Twist of fate: Sometimes infections luck of the draw
'No matter what you do, there may be no answers.'
Such a confluence of events and unpredictable circumstances — e.g, host factors, medical interventions — can result in a health care-associated infection that, despite the best efforts of all involved, the patient suffers and the IP is left to ponder the "whys" and "what ifs." That's among the philosophical lessons one learns after 22 years in infection prevention. Just ask Susan Kraska, RN, CIC, an infection preventionist at Memorial Hospital of South Bend, IN.
"I was fortunate to have as a mentor, a medical director who was an ID doc," she recalls. "He would meet with me at least once a week for an hour or two. I would say, 'Why did this patient have to end up with this?' And he would say to me, 'Susan, sometimes it just bad luck.' I said, 'That's not a good enough answer.'"
But after dealing with untold numbers of patients and infections over the years, Kraska has come to begrudgingly accept her old mentor's wisdom: Try to prevent every one; accept that sometimes you can't.
"Twenty years from now, they will probably be able to run a test on your immune system and tell us exactly what kind of organisms may threaten you, and there will be vaccines [and other interventions available]," she says. "But right now, we don't know what kind of organisms everybody has in their respiratory tract. At a given point in time, 10 people could all be under the same conditions for the previous week or month, and one of them will fall intensely ill and may die. Nine will continue moving on as if nothing affected them. Why does that happen? Sometimes it is just bad luck and, no matter what you do, there may be no answers at this point."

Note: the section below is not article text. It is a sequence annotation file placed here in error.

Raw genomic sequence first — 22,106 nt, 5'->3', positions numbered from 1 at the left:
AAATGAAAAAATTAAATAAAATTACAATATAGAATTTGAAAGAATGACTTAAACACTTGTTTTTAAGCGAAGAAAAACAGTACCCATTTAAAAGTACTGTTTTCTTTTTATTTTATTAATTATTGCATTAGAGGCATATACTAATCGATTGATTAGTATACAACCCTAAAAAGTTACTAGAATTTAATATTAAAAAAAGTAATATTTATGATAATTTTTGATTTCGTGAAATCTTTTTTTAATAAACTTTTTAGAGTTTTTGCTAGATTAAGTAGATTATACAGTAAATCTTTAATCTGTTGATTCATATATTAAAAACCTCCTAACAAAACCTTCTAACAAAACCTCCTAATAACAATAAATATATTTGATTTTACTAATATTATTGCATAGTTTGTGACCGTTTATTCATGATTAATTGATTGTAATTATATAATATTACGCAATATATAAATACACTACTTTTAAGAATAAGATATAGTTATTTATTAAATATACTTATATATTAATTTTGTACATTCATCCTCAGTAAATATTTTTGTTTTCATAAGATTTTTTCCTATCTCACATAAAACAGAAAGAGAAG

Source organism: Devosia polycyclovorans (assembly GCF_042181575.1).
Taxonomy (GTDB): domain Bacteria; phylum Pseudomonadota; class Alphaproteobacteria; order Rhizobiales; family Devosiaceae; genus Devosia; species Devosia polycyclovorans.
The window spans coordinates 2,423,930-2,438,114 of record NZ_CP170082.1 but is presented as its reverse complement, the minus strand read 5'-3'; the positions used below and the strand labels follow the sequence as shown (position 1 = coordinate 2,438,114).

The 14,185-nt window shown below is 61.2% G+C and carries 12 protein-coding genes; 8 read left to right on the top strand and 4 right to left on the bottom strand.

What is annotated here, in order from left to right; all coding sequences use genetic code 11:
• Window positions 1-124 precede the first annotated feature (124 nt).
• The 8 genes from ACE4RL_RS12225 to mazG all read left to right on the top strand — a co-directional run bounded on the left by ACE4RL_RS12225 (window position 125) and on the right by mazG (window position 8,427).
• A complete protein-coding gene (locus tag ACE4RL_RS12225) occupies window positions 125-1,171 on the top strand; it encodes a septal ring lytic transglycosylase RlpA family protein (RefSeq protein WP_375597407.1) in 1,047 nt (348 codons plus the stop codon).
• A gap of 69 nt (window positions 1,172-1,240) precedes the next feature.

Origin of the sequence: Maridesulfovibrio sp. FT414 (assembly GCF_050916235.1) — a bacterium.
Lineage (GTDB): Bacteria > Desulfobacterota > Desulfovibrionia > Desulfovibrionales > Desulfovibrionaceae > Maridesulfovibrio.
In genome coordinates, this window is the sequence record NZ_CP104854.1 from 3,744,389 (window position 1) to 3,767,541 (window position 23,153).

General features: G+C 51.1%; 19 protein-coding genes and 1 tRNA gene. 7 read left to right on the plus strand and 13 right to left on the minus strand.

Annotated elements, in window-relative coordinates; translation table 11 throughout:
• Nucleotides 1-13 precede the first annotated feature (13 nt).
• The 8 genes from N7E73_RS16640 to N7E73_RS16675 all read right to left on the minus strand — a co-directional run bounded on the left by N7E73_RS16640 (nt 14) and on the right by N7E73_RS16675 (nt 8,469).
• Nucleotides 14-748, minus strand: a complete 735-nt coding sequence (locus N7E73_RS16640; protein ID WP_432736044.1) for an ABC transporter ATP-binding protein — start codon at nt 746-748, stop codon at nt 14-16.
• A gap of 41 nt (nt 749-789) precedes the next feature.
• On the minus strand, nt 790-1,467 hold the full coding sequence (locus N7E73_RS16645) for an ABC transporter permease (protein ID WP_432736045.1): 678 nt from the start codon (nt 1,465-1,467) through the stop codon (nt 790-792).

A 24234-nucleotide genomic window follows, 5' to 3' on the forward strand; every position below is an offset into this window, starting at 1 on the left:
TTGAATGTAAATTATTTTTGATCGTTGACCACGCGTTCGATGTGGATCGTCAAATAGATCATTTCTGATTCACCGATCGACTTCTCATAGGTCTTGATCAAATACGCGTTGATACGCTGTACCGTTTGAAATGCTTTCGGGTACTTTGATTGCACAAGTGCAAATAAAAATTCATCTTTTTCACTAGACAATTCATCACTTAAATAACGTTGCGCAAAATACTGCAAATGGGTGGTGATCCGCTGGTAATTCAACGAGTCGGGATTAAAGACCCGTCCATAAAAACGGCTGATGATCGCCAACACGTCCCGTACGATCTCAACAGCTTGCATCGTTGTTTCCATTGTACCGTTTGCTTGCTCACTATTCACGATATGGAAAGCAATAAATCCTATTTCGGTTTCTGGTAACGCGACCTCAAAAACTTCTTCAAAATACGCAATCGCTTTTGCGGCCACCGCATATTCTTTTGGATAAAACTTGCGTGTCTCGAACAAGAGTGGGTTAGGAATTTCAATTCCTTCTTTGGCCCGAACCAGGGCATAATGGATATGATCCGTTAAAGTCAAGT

Kraska became fascinated with microbiology just after elementary school, as she recalls reading science books one summer about the power of unseen microbes.
"It just hit me like a ton of bricks that there was an entire world going on simultaneously that we couldn't see and yet could have so much affect on us," she says. "Later, when I went into nursing, nothing horrified me more than to see patients with infections, regardless of whether it was hospital- or community-acquired."
It's for you
The career path toward infection prevention was seemingly inevitable, even though Kraska knew she was going to face a major challenge in going into the field. "I don't know why I wanted to put myself through that," she recalls with a laugh. "But I thought the greatest thing that could happen to me was to get a phone call asking me to pack a bag and come and help with the latest outbreak."
The enthusiasm was there, but the real key was getting institutional support for educational opportunities and having a mentor to help process those frustrating cases, Kraska recalls.
"I can't say enough about mentors in APIC," she emphasizes. "Those were the people — some of them retired now — when you picked up the phone and said, 'I am struggling with this situation,' they gave so freely. The generosity of other IPs has just been phenomenal."
Now, of course, infection prevention has been thrust in a national spotlight, an unprecedented profile that could result in more resources but carry the attendant demand of educating the public and politicians. In a sense, the mentored must become the mentors if all this public attention on infections is going to result in meaningful improvements rather than shortsighted mandates.
"It's kind of a double-edged sword; a lot of IPs are saying, 'It is about time,'" Kraska says. "But on the other hand, as my grandmother used to say, 'Be careful what you pray for.'"
That will be a challenge for the incoming new generation of IPs. Kraska urges them to keep asking those tough questions, seek better interventions, "and if you have a hunch about something, pursue it," she says.
You might get lucky.